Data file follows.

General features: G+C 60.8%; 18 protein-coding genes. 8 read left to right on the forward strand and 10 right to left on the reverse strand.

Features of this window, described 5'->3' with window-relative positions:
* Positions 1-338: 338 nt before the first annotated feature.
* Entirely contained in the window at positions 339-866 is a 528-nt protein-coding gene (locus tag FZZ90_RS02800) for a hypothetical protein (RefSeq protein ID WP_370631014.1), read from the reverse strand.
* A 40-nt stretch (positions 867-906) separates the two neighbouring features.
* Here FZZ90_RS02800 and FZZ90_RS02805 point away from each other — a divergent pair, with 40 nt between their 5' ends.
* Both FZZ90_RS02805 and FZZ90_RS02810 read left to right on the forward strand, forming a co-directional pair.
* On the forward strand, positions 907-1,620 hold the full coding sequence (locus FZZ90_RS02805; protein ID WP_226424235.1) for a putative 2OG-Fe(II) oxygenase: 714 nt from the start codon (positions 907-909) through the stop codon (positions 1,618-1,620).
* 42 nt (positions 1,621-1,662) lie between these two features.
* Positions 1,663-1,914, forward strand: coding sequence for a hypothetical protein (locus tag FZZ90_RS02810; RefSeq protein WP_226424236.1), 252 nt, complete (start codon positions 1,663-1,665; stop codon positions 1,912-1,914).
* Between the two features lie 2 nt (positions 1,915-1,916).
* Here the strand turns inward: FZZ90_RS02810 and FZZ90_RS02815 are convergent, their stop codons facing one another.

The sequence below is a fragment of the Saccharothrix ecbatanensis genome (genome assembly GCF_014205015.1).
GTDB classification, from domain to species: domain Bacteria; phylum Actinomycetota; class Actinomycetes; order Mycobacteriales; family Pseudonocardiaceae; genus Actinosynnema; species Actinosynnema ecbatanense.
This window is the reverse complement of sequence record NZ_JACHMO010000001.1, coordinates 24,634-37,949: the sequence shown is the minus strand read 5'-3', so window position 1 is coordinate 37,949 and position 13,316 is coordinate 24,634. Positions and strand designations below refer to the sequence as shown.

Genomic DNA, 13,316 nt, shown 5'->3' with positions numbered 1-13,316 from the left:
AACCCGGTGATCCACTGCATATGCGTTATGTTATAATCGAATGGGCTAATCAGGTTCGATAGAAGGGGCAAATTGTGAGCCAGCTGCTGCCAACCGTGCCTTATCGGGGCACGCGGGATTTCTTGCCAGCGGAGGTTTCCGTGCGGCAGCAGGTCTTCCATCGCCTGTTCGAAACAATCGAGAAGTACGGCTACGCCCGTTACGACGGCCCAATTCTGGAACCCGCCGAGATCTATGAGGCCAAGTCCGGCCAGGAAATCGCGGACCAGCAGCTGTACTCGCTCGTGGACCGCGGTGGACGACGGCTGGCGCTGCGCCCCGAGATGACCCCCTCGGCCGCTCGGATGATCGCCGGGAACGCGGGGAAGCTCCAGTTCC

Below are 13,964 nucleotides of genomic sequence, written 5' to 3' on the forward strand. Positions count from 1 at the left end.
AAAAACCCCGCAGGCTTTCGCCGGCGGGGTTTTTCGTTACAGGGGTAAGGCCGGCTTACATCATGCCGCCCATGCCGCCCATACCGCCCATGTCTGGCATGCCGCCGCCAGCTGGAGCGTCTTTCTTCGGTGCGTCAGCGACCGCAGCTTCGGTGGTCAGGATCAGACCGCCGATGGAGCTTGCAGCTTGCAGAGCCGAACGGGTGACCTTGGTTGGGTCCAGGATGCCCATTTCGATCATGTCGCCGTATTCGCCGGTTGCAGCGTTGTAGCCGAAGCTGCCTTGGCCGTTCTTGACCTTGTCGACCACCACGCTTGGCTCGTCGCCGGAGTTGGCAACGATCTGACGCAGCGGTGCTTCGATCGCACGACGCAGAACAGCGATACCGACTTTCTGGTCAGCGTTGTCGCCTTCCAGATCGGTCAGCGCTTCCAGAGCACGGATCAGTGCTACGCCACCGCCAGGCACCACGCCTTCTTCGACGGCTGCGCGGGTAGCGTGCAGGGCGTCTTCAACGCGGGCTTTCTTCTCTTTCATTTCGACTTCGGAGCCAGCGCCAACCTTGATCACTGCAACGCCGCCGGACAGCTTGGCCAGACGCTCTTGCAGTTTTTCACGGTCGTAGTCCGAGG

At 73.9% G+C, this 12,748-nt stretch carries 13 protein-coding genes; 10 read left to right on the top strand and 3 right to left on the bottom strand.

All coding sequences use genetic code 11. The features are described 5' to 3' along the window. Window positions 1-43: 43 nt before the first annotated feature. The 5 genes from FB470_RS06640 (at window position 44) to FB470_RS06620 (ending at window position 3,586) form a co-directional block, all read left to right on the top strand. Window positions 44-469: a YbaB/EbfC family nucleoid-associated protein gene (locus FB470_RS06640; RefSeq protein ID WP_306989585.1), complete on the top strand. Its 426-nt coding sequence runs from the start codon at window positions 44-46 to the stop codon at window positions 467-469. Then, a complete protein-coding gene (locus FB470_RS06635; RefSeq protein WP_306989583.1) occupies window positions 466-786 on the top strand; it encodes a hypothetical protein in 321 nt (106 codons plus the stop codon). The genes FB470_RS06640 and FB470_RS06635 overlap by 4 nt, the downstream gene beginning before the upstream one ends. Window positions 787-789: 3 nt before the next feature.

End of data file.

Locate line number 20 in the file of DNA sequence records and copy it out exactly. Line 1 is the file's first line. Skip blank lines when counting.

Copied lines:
At 73.9% G+C, this 12,748-nt stretch carries 13 protein-coding genes; 10 read left to right on the top strand and 3 right to left on the bottom strand.